Sunday, August 31, 2008

Covenants and Flowers

Mid-morning on a late-summer day. Not too hot yet. Before lunch, I walk down to the former brier patch to admire my earlier 10 days of work swinging a machete and collecting and burning the tangled cortex of stems and thorns to make a shaded clearing at the forest’s edge. I feel good about the clearing, and I don’t really mind the tiny shoots of new briers already popping up; I’ll deal with them later.

I thought about my visit a day earlier with a doctor at the Veterans’ Administration primary care clinic in Tyler. It was my first physical in more than 15 years; the doc told me my cholesterol readings were the best she’d ever seen, but that my blood pressure was “horrible, horrible, horrible” and immediately – right on the spot – put me on medication.

At lunch after my peaceful visit to the brier patch, I sat at the “world-famous” Dairy Palace in Canton wondering whether the garden burger or one of the potato chips would push my blood pressure over the wall and splatter red onto the three busloads of pilgrim junior high students from Covenant School in Dallas. They chattered noisily (and, at that age and in a group, inevitably) in the dining rooms, eager to get to church camp.

As I tried to read a newspaper, one of the girls who’d already eaten came and sat at my table, quickly joined by two of her friends. All three shimmered with life and energy.

“Can we sit here,” the first said.

“Sure. Why,” I said.

She said her friends at the next table weren’t cool. I said I wasn’t either. She said I was. We chatted for a while, except for the quiet one who I finally told, “You talk too much, don’t you?” She blushed; the other two answered for her. One pointed at the photo of two Olympic gymnasts and their coach on the front page of the newspaper, and said – playfully – she was “that” one: Shawn Johnson. The other said she was “this” one: Nastia Liukin. The third – the quiet one – pointed to the older woman.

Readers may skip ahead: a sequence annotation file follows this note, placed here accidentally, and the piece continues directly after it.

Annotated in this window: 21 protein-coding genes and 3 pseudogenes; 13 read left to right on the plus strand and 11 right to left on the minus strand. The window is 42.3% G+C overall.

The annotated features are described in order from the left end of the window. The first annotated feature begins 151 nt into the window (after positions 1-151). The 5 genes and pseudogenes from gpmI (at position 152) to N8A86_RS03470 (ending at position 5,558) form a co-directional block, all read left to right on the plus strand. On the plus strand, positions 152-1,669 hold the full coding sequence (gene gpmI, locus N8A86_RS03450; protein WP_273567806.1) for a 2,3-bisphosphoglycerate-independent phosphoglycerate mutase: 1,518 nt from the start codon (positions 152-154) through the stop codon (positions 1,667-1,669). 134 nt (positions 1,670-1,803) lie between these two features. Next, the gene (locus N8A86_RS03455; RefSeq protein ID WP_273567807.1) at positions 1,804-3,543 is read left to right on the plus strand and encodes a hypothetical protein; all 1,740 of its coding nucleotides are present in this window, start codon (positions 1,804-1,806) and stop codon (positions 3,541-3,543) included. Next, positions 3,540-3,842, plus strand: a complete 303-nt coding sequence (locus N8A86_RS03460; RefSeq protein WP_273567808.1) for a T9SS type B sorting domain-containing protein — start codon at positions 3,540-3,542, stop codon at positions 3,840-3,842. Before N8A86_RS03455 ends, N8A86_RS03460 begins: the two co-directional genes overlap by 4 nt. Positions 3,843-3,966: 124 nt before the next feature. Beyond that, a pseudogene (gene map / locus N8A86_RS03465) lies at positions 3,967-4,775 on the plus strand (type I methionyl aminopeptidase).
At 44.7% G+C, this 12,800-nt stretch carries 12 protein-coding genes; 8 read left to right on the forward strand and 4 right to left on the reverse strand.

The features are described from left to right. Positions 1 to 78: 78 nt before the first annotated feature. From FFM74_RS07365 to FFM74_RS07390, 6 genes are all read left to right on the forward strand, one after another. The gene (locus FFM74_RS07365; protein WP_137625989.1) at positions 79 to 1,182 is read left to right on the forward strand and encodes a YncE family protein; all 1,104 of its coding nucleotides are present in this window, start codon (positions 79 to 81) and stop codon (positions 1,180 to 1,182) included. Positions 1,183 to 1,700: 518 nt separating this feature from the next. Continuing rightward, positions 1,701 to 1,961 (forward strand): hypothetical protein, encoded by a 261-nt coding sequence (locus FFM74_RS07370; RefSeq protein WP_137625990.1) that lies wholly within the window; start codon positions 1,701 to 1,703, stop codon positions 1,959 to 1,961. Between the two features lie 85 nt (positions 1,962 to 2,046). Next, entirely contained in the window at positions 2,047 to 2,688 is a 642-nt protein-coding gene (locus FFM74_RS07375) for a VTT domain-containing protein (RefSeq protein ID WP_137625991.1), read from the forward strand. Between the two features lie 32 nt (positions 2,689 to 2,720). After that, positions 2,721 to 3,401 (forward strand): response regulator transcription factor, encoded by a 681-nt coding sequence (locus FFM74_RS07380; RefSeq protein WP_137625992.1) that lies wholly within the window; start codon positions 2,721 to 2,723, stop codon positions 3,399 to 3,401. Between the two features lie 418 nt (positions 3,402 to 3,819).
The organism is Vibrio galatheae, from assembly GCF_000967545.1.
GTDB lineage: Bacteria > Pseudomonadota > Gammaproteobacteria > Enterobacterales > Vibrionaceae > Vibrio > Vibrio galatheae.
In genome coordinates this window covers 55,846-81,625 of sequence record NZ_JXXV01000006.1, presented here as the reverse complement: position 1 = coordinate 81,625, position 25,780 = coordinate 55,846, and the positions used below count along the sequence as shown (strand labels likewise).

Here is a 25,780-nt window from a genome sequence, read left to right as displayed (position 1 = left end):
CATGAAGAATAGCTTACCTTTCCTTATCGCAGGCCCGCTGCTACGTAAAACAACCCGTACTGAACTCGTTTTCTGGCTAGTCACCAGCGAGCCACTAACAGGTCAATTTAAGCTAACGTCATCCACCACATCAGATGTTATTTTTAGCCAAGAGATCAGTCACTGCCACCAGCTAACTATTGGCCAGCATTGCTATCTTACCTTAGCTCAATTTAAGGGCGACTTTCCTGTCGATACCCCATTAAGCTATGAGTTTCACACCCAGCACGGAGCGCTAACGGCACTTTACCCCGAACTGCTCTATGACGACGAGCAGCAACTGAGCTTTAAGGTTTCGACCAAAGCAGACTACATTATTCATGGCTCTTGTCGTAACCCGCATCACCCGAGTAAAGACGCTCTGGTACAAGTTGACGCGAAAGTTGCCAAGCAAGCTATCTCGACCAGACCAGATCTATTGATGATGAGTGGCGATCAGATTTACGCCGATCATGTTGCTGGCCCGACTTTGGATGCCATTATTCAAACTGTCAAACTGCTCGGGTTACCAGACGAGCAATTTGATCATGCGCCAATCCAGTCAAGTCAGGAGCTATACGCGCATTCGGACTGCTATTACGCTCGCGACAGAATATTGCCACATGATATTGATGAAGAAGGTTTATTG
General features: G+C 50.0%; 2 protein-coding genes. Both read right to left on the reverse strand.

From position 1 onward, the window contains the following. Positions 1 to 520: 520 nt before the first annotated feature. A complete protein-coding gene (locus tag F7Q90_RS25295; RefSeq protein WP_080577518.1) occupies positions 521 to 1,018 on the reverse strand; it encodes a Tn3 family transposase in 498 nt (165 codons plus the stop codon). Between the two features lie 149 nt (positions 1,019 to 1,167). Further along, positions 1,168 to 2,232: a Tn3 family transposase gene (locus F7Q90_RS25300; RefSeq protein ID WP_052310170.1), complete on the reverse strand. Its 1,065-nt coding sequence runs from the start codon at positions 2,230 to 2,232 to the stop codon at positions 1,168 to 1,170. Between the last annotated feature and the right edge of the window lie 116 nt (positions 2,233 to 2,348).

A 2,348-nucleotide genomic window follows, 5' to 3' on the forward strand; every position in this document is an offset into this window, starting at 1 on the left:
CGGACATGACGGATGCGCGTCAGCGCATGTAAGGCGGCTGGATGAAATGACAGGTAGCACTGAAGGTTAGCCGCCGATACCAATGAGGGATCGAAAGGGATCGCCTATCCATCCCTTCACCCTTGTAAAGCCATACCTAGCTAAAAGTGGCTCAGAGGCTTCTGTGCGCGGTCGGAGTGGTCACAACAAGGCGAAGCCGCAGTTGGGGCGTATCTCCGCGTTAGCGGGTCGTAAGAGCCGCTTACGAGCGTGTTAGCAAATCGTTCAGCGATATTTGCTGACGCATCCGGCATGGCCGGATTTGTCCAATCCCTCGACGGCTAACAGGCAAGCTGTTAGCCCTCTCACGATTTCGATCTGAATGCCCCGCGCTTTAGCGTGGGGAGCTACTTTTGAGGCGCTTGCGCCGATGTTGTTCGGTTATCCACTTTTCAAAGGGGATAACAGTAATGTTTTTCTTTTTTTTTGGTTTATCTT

I enjoyed their presence, and didn’t shatter or burst blood all over them.

Later, I stopped by the Reclamation Station recycling center – a meaningful place – and spent $11 on two plastic pots of yellow rain lilies, one of red turk’s cap, and one of pink climbing rose to plant near the former brier patch. I hope they will bring some color to the green and tree-trunk brown at the edge of the forest. Rain lilies are also called “fairy lilies;” turk’s cap is “bleeding heart,” and that particular rose is called “new dawn.”

I am stressed, I suppose. A simple fact of modern life. Some of the high blood pressure also came from simply being in the doctor’s office. Some is hereditary. I need to get a bit more aerobic exercise, which I started even before the visit to the doctor. I need to relax a bit, which includes listening – really listening – to more music, and which includes gentle pleasures. After decades of nutritional abuse that ended about a year and a half ago, I thought I might have to change my diet again, but the only real adjustment in the balance, it seems, is to eat more fruit and to eat fresh vegetables instead of sodium-filled canned ones. Balance is an important word.

With the medication, my average blood pressure over the past couple of weeks is down to an average of 121 over 71. My pulse is a relaxed 60. My weight is good – from 250 down to 165 in that year and a half.

I wish I’d told all of this – and so much more, including how much I enjoyed their brief company – to those three seventh-grade girls. I could have told them to clear out the brier patches from time to time, chatter a bit but not too loud, be friendly when you can and cautious when you must, dream a little, plant some flowers, eat right most of the time, relax and listen to some music, believe in balance, etc. I wish that what I would have told them would nurture them well and that they would grow up strong and bring joy to themselves and the world. I consider that wish to be one of the silent promises we make to ourselves and to others.